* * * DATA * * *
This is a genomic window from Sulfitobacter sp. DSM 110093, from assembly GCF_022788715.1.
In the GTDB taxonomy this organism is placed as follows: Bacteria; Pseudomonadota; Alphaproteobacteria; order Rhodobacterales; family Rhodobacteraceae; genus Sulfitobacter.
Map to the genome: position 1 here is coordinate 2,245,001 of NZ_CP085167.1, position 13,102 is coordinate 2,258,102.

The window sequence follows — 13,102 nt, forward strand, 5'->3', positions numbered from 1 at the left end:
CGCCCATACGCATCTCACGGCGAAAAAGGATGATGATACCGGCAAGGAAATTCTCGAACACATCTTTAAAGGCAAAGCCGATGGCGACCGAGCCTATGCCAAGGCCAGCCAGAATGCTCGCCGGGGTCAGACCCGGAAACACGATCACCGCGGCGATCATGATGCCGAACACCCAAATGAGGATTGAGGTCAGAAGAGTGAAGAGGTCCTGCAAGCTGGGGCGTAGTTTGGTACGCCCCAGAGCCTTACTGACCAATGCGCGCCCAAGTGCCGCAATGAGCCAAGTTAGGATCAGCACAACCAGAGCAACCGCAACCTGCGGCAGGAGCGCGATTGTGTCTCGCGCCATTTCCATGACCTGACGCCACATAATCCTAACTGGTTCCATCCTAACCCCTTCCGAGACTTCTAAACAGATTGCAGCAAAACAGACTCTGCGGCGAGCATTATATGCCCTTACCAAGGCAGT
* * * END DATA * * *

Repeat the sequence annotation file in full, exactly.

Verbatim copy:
This is a genomic window from Sulfitobacter sp. DSM 110093, from assembly GCF_022788715.1.
In the GTDB taxonomy this organism is placed as follows: Bacteria; Pseudomonadota; Alphaproteobacteria; order Rhodobacterales; family Rhodobacteraceae; genus Sulfitobacter.
Map to the genome: position 1 here is coordinate 2,245,001 of NZ_CP085167.1, position 13,102 is coordinate 2,258,102.

The window sequence follows — 13,102 nt, forward strand, 5'->3', positions numbered from 1 at the left end:
CGCCCATACGCATCTCACGGCGAAAAAGGATGATGATACCGGCAAGGAAATTCTCGAACACATCTTTAAAGGCAAAGCCGATGGCGACCGAGCCTATGCCAAGGCCAGCCAGAATGCTCGCCGGGGTCAGACCCGGAAACACGATCACCGCGGCGATCATGATGCCGAACACCCAAATGAGGATTGAGGTCAGAAGAGTGAAGAGGTCCTGCAAGCTGGGGCGTAGTTTGGTACGCCCCAGAGCCTTACTGACCAATGCGCGCCCAAGTGCCGCAATGAGCCAAGTTAGGATCAGCACAACCAGAGCAACCGCAACCTGCGGCAGGAGCGCGATTGTGTCTCGCGCCATTTCCATGACCTGACGCCACATAATCCTAACTGGTTCCATCCTAACCCCTTCCGAGACTTCTAAACAGATTGCAGCAAAACAGACTCTGCGGCGAGCATTATATGCCCTTACCAAGGCAGT